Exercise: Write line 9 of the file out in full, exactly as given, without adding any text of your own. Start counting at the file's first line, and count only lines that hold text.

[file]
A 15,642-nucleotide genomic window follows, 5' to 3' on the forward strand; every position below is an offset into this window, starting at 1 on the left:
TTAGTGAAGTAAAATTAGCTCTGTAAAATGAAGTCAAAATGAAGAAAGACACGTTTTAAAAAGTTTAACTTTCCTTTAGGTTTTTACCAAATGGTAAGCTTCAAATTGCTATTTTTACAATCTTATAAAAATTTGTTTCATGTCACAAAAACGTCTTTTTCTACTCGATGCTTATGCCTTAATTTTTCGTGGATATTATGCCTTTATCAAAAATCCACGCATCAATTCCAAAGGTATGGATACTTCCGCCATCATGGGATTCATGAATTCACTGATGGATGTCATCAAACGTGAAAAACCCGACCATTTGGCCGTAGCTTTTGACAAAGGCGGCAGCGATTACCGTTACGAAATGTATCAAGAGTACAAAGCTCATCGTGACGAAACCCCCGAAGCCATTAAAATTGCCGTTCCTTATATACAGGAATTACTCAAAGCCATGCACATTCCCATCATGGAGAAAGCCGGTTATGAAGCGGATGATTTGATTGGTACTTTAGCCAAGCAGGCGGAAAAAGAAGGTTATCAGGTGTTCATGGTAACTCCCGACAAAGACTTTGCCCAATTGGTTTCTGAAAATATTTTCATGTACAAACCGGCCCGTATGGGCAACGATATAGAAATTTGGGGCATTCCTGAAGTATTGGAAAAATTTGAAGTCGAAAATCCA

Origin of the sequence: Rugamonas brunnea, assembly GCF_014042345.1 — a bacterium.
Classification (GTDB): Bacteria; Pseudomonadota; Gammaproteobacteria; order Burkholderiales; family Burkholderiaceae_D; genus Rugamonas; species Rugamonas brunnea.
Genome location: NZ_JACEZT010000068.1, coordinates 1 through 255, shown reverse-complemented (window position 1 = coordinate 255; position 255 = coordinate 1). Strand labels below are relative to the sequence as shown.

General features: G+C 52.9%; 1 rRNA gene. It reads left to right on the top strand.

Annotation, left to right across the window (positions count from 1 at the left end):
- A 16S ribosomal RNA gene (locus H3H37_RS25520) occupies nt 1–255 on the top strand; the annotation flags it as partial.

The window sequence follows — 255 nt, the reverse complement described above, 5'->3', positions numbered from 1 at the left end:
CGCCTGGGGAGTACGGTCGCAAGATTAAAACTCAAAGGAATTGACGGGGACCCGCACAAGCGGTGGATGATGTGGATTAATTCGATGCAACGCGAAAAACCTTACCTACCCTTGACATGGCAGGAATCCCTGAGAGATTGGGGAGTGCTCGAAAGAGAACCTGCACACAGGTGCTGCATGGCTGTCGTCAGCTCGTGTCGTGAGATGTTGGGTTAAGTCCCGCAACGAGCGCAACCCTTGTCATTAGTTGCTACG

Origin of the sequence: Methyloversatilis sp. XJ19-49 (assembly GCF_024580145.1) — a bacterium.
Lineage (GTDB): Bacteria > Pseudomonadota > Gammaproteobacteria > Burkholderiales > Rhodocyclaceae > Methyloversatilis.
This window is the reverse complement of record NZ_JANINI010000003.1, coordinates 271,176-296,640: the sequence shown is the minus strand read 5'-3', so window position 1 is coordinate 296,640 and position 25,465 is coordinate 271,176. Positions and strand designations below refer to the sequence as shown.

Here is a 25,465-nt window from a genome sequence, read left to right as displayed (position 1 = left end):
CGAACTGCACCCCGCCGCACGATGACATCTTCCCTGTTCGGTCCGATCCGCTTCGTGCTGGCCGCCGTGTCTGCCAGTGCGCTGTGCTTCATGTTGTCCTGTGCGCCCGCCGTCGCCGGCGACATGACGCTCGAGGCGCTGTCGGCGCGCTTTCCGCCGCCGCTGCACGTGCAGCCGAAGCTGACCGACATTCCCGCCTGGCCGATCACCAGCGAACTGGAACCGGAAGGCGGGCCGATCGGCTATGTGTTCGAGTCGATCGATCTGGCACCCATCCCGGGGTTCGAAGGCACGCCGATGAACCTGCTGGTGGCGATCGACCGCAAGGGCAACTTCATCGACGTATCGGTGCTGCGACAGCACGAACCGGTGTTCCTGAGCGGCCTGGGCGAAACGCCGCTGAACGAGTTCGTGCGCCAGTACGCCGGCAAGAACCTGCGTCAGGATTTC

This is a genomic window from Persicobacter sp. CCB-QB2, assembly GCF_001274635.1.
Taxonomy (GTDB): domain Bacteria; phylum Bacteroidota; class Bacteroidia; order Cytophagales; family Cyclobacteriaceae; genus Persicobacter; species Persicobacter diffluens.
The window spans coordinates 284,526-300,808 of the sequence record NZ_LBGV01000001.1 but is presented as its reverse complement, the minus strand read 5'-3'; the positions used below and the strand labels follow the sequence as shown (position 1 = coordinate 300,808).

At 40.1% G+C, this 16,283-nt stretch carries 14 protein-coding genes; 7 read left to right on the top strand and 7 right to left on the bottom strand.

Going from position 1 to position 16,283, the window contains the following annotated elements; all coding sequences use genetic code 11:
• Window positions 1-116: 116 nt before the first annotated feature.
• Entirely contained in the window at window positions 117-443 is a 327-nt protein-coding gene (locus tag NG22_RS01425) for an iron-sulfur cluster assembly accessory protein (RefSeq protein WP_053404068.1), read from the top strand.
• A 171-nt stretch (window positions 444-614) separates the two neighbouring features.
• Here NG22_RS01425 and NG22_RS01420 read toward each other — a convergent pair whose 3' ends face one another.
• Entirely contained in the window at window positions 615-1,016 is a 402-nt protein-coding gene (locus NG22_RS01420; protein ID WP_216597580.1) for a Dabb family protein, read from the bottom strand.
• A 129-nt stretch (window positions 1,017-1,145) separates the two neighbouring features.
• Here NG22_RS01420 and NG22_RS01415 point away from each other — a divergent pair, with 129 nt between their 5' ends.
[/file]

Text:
The window sequence follows — 255 nt, the reverse complement described above, 5'->3', positions numbered from 1 at the left end: